There is much contained in these new laws to be commended, such as restricting the number of litters a breeder can produce each year, compulsary microchipping etc & as a pet sitter, I also agree that there should be a limit to the amount of dogs one can exercise at a time.Dogs must be kept under control at all times, for both their safety and the general public. Personally, I would like to see it an offence to leave a dog tethered outside of shops, but this has not been addressed as far as I am aware!
to be honest,yet again,none of the above will effect the puppy farmer,it only affects general public and back yard breeders as there so called,who despite the title, lavish their proud litter with there every need.we obviously dont have that many unruley dog attacks or this would have been dealt with a long time ago.microchipping it a good idea but does it work,sometimes,but people dont update the information,stolen dogs have the chip removed and puppy farm dogs never leave the premises so how do you know they even exist in the first place,and these premises are not monitored or controlled by the law anyhow,and even if you do shut them down its common knowledge they just start up elsewhere under a different name.,,,the problem isnt with kennels or back yard breeders its puppy farmers...and what about the dogs smuggled through the channel tunnel,i supose thats another topic or you just dont believe it happens x
Karina Leigh
As a dog groomer, behaviourist and trainer, I too welcome these changes. However, I also agree it will do little to resolve the root causes of most dog related issues which are irresponsible breeding and irresponsible ownership. Pedigree breeders have to follow strict rules set out by the Kennel Club, anyone breeding dogs, pet or otherwise, should be subject to the same. There is little change to the Dangerous Dogs Act, which having been in place now for over 20 years, clearly isn't working. I won't dispute that certain types and larger dogs pose more risk to the general public but there are better ways of addressing this instead of one by one, eradicating some of our best loved breeds. One suggestion (and Petplan will like this!) is compulsory public liability insurance for owners with premiums reflecting an owner's age and the breed or type's potential to be dangerous. This is how we currently prevent young lads killing innocent people in 'status' sports cars. And of course, the whole lot will be an entire waste of time unless the microchipping law or any of the recommendations are properly enforced.
Karina - any dog has the potential to be dangerous you idiot ! It's how you bring the dog up ! And why should i have to pay out for insurance to be able to take my dog out while everyone else with little ratty dogs don't pay insurance atall !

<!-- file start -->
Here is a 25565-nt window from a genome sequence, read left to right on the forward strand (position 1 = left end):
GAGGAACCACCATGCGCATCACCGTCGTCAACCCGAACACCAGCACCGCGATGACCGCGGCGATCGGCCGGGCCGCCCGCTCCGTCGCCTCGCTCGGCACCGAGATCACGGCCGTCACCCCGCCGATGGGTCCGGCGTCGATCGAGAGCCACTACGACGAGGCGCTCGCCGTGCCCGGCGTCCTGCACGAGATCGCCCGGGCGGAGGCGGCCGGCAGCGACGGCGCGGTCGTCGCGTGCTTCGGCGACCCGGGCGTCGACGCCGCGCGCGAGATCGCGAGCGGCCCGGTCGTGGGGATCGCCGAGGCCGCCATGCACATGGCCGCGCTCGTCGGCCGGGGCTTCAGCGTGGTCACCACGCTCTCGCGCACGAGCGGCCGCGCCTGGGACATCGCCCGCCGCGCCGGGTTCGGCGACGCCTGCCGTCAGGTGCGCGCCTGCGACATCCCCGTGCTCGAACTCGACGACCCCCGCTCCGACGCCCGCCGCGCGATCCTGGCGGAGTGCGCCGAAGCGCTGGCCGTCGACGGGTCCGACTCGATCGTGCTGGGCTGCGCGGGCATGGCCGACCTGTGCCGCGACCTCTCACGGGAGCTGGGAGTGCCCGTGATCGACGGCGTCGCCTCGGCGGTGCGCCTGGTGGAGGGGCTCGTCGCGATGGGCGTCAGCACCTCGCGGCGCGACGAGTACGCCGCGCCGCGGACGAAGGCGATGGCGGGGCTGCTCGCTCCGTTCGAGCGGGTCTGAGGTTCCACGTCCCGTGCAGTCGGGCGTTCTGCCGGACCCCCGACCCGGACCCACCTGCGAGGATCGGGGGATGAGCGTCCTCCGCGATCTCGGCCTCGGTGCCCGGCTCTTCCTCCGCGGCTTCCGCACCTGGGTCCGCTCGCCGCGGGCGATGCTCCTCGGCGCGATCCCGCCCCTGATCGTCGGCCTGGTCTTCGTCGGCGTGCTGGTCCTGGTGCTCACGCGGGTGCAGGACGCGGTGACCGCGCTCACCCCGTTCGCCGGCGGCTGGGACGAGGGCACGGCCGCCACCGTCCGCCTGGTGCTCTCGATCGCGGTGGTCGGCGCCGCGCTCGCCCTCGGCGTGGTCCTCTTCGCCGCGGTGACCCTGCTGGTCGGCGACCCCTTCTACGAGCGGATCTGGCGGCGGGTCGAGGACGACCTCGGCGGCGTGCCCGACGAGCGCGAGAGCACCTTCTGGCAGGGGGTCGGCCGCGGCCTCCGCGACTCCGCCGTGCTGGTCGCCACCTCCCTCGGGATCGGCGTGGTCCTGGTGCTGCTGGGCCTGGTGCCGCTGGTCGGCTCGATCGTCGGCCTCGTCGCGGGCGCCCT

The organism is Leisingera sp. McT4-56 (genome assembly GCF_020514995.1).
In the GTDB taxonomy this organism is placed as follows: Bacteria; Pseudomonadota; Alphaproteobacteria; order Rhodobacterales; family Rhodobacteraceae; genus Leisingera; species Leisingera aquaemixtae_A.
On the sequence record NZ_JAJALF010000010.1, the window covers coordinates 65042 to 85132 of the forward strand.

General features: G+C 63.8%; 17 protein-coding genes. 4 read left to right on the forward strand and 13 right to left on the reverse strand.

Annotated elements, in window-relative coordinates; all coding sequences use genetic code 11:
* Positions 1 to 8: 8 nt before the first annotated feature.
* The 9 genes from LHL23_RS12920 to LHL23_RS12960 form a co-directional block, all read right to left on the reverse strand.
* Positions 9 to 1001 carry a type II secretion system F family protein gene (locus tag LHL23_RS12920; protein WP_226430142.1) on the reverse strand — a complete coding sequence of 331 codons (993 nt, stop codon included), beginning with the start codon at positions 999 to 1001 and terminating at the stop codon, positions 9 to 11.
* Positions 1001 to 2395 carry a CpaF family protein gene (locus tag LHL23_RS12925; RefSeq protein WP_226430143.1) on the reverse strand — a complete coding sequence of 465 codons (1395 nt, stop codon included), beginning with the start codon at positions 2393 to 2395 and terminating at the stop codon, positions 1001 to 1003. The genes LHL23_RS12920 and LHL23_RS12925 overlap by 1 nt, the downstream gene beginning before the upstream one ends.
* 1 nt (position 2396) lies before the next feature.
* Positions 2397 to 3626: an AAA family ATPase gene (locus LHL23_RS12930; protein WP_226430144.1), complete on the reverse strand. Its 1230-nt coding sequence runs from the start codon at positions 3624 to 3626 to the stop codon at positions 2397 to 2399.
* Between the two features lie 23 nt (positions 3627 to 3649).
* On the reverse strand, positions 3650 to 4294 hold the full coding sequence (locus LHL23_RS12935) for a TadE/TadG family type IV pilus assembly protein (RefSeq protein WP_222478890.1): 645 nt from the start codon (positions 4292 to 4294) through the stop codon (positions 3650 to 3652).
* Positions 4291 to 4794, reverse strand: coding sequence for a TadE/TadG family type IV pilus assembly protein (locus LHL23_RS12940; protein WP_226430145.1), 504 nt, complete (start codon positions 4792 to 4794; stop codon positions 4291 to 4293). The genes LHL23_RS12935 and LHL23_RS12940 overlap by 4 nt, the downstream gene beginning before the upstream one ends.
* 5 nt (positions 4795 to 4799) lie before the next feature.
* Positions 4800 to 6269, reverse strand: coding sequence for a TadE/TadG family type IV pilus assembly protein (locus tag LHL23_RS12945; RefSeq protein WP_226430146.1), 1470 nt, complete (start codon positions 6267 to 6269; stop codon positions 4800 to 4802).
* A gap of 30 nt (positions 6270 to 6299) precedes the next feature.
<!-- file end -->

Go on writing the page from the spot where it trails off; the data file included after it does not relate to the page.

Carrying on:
Stephen Clayforth
Microchipping is a good idea IF, and that is a big IF, everybody got their dogs chipped. Unfortunately, like most dog laws, only the responsible owners and breeders will comply with it. The people it is aimed at, the irresponsible owners who let their dogs roam the streets unsupervised, will not have their dogs chipped. And if the dog warden or police find a dog roaming the streets and it does not have a chip how will they find the owner? Very few owners are going to come forward to claim an unchipped dog and face a £500 fine. They will just go get another puppy from the local back street breeder or puppy farmer. The same goes for those that use their dogs for various nefarious purposes (drug dealing, dog fighting, badger baiting etc.), they will not microchip their dogs either. So the whole rasion de etre for pushing the chipping of dogs is blown out of the water before it even starts. The responsible owners do not, generally, let their dogs roam the streets not do they indulge in the various illegal practices but they are the ones who will be having to pay for their dogs to be chipped. This is just a further tax on the responsible pet owner. The Kennel Club has tarnished its reputation by supporting this law but, there again, they have a vested in interest in ensuring all dogs are chipped. They own the largest micro ship registration service, Petlog, so they will be hoping to rake in £1000's by first of all registering the dogs and then charging an exorbitant fee to transfer the ownership to the puppy buyer.
entertain me
First of all I would like to say terrific blog!I had a quick question in which I'd like to ask if you don't mind. I was curious to know how you center yourself and clear your thoughts before writing. I've had difficulty clearing my thoughts in getting my thoughts out. I do enjoy writing but it just seems like the first 10 to 15 minutes are lost just trying to figure out how to begin. Any ideas or tips?Thanks!